What’s in your yard?

Repurpose, recycle, reward

In the fall, the cozy indoors invites us to circle up around the football game and with comfort food.  Now is the down season to unwind from a busy summer and regenerate.  Yet, there are still fun and productive things to be done outdoors where we can breathe in fresh air and feel the fall breeze.

Autumn is an ideal time to repurpose things in your yard that you may not notice much. It’s a time to thin and prune plants and then recycle collected debris. It’s also when we can offer up some rewards to our feathered friends – and even some bushy-tailed ones – who fly overhead and flounce down the fence.

Fun things first: repurpose Pine cones and spruce cones, twigs and small branches – and even the last round of fallen leaves – can all be put to good use.  Rather than ignoring or worse yet, discarding these items in the trash, take time to be creative and give them a new life.   Craft stores abound with real or artificial pine cones, twigs and branches. So rather than buying them, scavenge them from your yard – or from a neighbor who is willing to share.

Use these items for fall and winter décor.  Place pine cones with trimmings from evergreen shrubs in the front porch container that’s been cleaned of annual flowers. Use natural branches and twigs for texture in other arrangements. They can be left natural to enjoy as simple, minimalist elements.  Or they can be painted gold or silver for holiday glitz.  It’s amazing what one yard can provide.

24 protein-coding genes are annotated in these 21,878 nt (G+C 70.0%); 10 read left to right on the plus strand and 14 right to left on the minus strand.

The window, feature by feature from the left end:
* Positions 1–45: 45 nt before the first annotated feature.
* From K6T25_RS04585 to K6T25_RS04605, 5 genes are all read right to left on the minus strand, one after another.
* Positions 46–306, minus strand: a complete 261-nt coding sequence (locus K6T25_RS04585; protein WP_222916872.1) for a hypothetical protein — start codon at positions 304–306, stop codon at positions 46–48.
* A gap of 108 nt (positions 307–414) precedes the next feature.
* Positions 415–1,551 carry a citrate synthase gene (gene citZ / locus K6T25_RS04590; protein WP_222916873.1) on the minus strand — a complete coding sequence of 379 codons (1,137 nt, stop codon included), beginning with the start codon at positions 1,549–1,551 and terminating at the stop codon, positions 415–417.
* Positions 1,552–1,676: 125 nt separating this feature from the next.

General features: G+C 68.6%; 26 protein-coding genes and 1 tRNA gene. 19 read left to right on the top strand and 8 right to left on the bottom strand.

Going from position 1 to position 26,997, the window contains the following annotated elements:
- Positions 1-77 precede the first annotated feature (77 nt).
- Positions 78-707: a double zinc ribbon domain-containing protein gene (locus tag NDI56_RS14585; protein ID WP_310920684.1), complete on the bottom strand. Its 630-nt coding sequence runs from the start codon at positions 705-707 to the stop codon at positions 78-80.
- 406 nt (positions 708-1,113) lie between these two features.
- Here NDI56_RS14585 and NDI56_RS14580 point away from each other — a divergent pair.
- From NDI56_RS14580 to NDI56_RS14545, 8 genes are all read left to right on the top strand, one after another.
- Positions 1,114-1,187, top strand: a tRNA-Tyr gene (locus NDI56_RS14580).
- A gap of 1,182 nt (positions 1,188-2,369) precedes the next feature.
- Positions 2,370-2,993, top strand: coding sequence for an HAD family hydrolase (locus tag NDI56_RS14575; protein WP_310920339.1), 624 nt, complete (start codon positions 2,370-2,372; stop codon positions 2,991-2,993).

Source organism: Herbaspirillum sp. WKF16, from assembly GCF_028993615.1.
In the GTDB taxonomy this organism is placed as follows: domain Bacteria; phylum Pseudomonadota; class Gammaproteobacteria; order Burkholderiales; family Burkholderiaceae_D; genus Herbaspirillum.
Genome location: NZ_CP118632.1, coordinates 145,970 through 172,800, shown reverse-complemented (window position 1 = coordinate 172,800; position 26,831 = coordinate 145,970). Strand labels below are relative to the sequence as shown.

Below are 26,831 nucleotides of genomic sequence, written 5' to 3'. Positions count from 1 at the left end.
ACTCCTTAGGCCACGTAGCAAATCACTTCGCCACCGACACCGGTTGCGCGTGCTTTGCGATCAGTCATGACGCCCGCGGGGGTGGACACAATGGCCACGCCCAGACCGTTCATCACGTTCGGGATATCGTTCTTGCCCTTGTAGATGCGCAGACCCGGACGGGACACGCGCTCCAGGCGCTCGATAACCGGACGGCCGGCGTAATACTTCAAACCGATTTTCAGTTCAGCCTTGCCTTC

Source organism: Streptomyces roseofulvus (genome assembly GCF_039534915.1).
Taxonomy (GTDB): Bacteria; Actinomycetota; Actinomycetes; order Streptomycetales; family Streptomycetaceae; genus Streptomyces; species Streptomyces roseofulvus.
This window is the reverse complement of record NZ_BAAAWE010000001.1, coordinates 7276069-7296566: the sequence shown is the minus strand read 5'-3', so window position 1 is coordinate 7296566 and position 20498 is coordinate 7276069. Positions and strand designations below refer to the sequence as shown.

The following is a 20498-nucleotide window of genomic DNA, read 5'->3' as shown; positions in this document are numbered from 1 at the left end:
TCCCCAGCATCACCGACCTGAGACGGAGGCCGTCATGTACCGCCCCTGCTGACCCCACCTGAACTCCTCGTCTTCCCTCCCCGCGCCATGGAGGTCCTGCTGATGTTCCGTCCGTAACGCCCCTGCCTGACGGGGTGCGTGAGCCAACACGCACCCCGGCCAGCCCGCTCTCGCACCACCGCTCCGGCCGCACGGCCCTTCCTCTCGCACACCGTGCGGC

If you have a wood-burning fire pit, fireplace or stove, make bundles of fire starters by wrapping twigs and pine cones with twine.  These little bundles are an easy craft kids can make – and they are a useful hostess gift when presented in a basket to friends who have a wood-burning fire feature.

Leaves. The last of the fallen leaves will also be useful if you haven’t yet placed mulch around rose bushes or other perennials.  Use them to add a layer of insulation and to help the soil retain moisture.

Recycle The number of municipalities and other organizations that accept pruning debris and leaves for composting is increasing.  Green waste can easily be recycled into compost so before putting this debris in the trash dumpster headed to the landfill, check your city’s website or review this list of recycling centers.

Reward With the growing season ended, there are fewer plants, seeds and other food options available for birds and squirrels.  Many different kinds of birds overwinter in Colorado, even in the mountains, but there are fewer plants, seeds and other food options for them outdoors. According to the CSU Extension, birds with access to feeders have a much higher winter survival rate during prolonged cold winters.

Providing a habitat for them by providing food and water will help them survive and make your yard an interesting place to watch all winter long.

Feeders hung from trees or fences cater to birds that won’t forage on the ground.  Birds that feed on the ground will be able to pick up the seed that falls from the feeder.  Both types of birds will benefit.

Also, keep bird baths filled with water – and make sure there is fresh water placed in other containers if water in the bath freezes. Place the water in an open area so birds can easily spot predators.

Designscapes Colorado is proud to be a Charter member of the ALCC’s Sustainable Partner’s program.

 

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